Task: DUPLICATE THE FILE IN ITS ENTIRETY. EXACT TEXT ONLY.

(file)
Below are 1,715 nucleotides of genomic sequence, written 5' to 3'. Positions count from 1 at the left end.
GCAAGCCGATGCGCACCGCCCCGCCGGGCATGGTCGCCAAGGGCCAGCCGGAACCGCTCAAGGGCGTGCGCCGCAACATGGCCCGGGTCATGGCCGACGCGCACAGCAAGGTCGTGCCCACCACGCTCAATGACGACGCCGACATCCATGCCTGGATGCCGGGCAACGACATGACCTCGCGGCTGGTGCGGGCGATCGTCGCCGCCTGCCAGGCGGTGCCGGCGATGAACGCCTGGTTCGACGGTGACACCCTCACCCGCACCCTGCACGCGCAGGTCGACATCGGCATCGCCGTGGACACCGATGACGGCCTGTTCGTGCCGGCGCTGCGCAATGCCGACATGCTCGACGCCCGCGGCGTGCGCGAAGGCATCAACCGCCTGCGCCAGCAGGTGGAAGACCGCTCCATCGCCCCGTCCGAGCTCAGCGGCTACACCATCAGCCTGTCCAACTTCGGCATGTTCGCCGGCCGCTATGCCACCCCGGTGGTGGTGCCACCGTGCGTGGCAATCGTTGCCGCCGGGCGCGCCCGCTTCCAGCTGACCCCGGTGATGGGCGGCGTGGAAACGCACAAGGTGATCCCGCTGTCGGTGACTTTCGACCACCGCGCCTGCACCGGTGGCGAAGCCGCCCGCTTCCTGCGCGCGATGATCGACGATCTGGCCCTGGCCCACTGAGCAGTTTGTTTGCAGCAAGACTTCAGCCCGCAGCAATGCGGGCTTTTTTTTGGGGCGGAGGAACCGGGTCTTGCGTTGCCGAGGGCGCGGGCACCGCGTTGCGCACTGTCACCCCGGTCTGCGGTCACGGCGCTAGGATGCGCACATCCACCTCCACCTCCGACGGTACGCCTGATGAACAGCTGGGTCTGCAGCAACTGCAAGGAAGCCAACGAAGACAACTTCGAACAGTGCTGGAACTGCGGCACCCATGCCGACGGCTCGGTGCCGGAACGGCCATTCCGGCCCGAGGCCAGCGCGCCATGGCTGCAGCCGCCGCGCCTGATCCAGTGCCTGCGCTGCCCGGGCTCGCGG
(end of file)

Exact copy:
Below are 1,715 nucleotides of genomic sequence, written 5' to 3'. Positions count from 1 at the left end.
GCAAGCCGATGCGCACCGCCCCGCCGGGCATGGTCGCCAAGGGCCAGCCGGAACCGCTCAAGGGCGTGCGCCGCAACATGGCCCGGGTCATGGCCGACGCGCACAGCAAGGTCGTGCCCACCACGCTCAATGACGACGCCGACATCCATGCCTGGATGCCGGGCAACGACATGACCTCGCGGCTGGTGCGGGCGATCGTCGCCGCCTGCCAGGCGGTGCCGGCGATGAACGCCTGGTTCGACGGTGACACCCTCACCCGCACCCTGCACGCGCAGGTCGACATCGGCATCGCCGTGGACACCGATGACGGCCTGTTCGTGCCGGCGCTGCGCAATGCCGACATGCTCGACGCCCGCGGCGTGCGCGAAGGCATCAACCGCCTGCGCCAGCAGGTGGAAGACCGCTCCATCGCCCCGTCCGAGCTCAGCGGCTACACCATCAGCCTGTCCAACTTCGGCATGTTCGCCGGCCGCTATGCCACCCCGGTGGTGGTGCCACCGTGCGTGGCAATCGTTGCCGCCGGGCGCGCCCGCTTCCAGCTGACCCCGGTGATGGGCGGCGTGGAAACGCACAAGGTGATCCCGCTGTCGGTGACTTTCGACCACCGCGCCTGCACCGGTGGCGAAGCCGCCCGCTTCCTGCGCGCGATGATCGACGATCTGGCCCTGGCCCACTGAGCAGTTTGTTTGCAGCAAGACTTCAGCCCGCAGCAATGCGGGCTTTTTTTTGGGGCGGAGGAACCGGGTCTTGCGTTGCCGAGGGCGCGGGCACCGCGTTGCGCACTGTCACCCCGGTCTGCGGTCACGGCGCTAGGATGCGCACATCCACCTCCACCTCCGACGGTACGCCTGATGAACAGCTGGGTCTGCAGCAACTGCAAGGAAGCCAACGAAGACAACTTCGAACAGTGCTGGAACTGCGGCACCCATGCCGACGGCTCGGTGCCGGAACGGCCATTCCGGCCCGAGGCCAGCGCGCCATGGCTGCAGCCGCCGCGCCTGATCCAGTGCCTGCGCTGCCCGGGCTCGCGG